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COA rules on fire department consolidation demotions

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Ruling on a case about fire department consolidation in Indianapolis, the state’s second highest appellate court has given police and fire merit commissions the same power as related safety and disciplinary boards as to how far they can go in restructuring police and fire positions.

The court issued a decision in Jeff Castetter, Tony Jones, David Strode and Matthew Hickey v. Lawrence Township, No. 49A05-1105-PL-249, arising out of a Marion Superior Court action involving the mid-2010 discussion in Lawrence Township of merging the township fire department with the Indianapolis Fire Department.

Before any merger could happen, the Lawrence department had to adjust its officer ranks because Indianapolis was only willing to accept a certain number of captains and lieutenants in the merger and no battalion chiefs. At the time, Lawrence Township had 10 of those battalion chiefs and the township fire department’s merit commission was tasked with modifying those ranks to conform with the proposed merger structure. At a public meeting in July 2010, the commission announced that a previous April 2007 rule amendment didn’t comply with the state statutes on public notice and comment, and therefore was rescinded. That meant the township had no merit battalion chiefs and anyone promoted under those “invalid provisions” adopted in 2007 would be reverted to their previous rank.

At the same July 2010 meeting, the commission turned to the merger and determined the township could no longer afford the local fire department and decided to restructure the officer ranks in order to move forward with a merger – which happened Jan. 1, 2011. None of the appellants in this case retained their positions, and they appealed the commission’s decision on grounds that the action was illegal, arbitrary, capricious and invalid.

Both sides filed summary judgment motions and the trial court granted the Lawrence Township motion, leading to this appeal about merger demotions.

In Indiana, the merit commission discipline statute of Indiana Code 36-8-3 dictates how those panels must handle notice and hearings before any suspensions, demotions or dismissals can happen. None of those statutorily required procedures took place here. Lawrence Township argued it wasn’t bound by those rules because the officers were demoted for economic reasons and fell under an “economic exception” to the disciplinary statute.

State courts going back to 1918 recognized an exception to the necessity of due process procedures required in police and firefighter discipline, and that exception has to do with whether the personnel action is considered “person-directed” or “position-directed.”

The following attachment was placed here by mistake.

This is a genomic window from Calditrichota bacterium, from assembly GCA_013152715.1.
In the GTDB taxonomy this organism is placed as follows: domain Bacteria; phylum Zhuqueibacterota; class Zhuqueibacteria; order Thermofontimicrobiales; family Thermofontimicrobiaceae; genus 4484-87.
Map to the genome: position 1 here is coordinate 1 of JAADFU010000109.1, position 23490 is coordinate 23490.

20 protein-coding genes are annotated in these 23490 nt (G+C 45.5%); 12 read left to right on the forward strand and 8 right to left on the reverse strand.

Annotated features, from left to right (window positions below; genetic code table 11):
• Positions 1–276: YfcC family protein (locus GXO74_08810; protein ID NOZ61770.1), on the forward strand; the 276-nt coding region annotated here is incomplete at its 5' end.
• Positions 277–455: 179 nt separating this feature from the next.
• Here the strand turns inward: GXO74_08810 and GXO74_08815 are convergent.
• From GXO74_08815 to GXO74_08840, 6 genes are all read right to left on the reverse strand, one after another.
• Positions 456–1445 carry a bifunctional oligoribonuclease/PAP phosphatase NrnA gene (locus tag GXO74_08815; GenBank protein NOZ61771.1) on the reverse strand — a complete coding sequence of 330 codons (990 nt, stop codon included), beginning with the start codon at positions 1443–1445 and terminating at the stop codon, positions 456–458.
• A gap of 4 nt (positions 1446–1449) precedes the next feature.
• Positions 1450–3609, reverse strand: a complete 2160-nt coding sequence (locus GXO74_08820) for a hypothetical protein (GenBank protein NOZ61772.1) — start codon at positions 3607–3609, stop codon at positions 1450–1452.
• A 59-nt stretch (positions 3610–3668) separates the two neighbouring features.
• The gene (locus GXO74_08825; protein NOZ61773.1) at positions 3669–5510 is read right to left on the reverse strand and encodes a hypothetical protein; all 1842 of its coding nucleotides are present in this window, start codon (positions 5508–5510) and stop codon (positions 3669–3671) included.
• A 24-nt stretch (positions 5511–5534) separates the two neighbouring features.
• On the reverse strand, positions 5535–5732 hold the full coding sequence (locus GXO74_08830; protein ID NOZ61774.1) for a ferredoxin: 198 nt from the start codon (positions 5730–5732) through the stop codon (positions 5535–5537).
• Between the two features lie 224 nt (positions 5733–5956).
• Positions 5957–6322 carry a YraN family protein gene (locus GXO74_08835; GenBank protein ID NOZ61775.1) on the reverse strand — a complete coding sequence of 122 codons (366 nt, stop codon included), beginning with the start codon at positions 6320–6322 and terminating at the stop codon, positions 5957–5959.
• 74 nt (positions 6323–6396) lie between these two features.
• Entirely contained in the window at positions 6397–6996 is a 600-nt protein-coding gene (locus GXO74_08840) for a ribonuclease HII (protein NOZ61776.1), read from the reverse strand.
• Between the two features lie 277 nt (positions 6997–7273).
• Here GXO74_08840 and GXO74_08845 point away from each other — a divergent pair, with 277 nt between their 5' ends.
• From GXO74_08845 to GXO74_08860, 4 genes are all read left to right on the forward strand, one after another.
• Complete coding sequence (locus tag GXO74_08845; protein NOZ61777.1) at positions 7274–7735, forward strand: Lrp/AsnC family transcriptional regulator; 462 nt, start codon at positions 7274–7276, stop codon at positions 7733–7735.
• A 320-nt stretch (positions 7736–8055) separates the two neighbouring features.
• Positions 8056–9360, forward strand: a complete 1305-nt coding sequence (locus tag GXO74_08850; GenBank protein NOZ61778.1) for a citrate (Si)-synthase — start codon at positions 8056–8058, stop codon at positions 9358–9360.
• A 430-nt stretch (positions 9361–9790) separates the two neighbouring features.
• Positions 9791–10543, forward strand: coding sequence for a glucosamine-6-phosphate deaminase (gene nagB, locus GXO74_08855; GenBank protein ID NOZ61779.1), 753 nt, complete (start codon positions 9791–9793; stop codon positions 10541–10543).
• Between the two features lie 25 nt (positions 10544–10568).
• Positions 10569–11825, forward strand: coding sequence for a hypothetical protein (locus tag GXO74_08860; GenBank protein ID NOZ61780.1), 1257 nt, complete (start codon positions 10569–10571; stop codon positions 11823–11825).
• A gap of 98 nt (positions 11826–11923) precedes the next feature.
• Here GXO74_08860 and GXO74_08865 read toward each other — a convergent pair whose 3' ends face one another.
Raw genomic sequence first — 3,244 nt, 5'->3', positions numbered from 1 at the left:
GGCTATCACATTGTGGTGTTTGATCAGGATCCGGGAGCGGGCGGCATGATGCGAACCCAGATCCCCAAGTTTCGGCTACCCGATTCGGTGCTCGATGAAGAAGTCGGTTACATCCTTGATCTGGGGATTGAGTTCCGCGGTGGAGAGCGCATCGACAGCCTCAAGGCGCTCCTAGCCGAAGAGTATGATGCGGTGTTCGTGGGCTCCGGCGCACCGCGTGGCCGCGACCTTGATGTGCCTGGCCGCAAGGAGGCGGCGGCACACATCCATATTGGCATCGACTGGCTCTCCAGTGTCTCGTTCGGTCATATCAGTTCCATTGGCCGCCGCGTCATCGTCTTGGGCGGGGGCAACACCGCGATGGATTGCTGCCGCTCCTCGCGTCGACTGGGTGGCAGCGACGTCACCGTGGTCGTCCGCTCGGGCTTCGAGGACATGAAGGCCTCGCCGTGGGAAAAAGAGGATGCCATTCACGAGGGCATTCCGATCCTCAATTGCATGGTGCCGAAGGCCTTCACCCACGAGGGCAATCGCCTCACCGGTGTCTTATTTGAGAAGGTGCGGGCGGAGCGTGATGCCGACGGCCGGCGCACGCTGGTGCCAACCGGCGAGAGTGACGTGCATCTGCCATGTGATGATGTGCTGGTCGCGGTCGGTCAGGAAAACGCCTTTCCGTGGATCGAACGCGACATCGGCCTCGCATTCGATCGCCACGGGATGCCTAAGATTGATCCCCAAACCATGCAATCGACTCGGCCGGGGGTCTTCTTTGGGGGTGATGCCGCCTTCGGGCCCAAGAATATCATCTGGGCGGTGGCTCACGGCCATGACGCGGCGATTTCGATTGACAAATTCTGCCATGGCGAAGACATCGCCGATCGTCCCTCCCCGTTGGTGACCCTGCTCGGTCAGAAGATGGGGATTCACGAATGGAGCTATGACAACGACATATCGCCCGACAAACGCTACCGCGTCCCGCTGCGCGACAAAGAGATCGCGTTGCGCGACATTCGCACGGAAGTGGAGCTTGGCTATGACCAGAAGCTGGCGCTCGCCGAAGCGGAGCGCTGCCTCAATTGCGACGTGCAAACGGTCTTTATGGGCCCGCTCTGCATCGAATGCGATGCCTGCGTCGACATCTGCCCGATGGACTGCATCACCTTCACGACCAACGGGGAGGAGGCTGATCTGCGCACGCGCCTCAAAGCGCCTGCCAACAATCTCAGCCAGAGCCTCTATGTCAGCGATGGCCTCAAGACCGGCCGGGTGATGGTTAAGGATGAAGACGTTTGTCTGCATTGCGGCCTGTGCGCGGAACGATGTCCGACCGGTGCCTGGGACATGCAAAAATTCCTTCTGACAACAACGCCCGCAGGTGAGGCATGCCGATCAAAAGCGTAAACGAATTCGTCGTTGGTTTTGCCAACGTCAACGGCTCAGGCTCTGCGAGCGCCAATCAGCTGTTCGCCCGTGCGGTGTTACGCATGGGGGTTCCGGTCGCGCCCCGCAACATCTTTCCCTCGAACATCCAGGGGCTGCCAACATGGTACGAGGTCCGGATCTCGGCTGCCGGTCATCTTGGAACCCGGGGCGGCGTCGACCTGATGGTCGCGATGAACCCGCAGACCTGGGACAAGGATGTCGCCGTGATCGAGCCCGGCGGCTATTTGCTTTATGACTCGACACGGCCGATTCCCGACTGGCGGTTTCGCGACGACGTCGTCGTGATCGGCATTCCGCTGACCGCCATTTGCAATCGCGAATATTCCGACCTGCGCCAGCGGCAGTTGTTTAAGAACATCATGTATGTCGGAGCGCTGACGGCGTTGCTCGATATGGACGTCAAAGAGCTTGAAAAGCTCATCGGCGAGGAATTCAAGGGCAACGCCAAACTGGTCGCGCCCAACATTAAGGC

The court has determined those statutory requirements apply to the person-directed action before any termination or discipline can occur, but those protections do not apply to the more general position-specific changes as happened in this Lawrence Township Fire Department case.

“Although (past holdings) … concern the notice and hearing provisions of IC 36-8-3-4, which is the discipline statute applicable to safety boards, we hold that this exception extends to merit commissions as well,” Judge L. Mark Bailey wrote.

The appellate panel found the trial court didn’t err in granting Lawrence Township’s motion for summary judgment, and that the position-directed decisions were made in good faith and not for the purpose of demoting the appellants for cause, politics or any other reason.

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  1. Hail to our Constitutional Law Expert in the Executive Office! “What you’re not paying attention to is the fact that I just took an action to change the law,” Obama said.

  2. What is this, the Ind Supreme Court thinking that there is a separation of powers and limited enumerated powers as delegated by a dusty old document? Such eighteen century thinking, so rare and unwanted by the elites in this modern age. Dictate to us, dictate over us, the massess are chanting! George Soros agrees. Time to change with times Ind Supreme Court, says all President Snows. Rule by executive decree is the new black.

  3. I made the same argument before a commission of the Indiana Supreme Court and then to the fedeal district and federal appellate courts. Fell flat. So very glad to read that some judges still beleive that evidentiary foundations matter.

  4. KUDOS to the Indiana Supreme Court for realizing that some bureacracies need to go to the stake. Recall what RWR said: "No government ever voluntarily reduces itself in size. Government programs, once launched, never disappear. Actually, a government bureau is the nearest thing to eternal life we'll ever see on this earth!" NOW ... what next to this rare and inspiring chopping block? Well, the Commission on Gender and Race (but not religion!?!) is way overdue. And some other Board's could be cut with a positive for State and the reputation of the Indiana judiciary.

  5. During a visit where an informant with police wears audio and video, does the video necessary have to show hand to hand transaction of money and narcotics?

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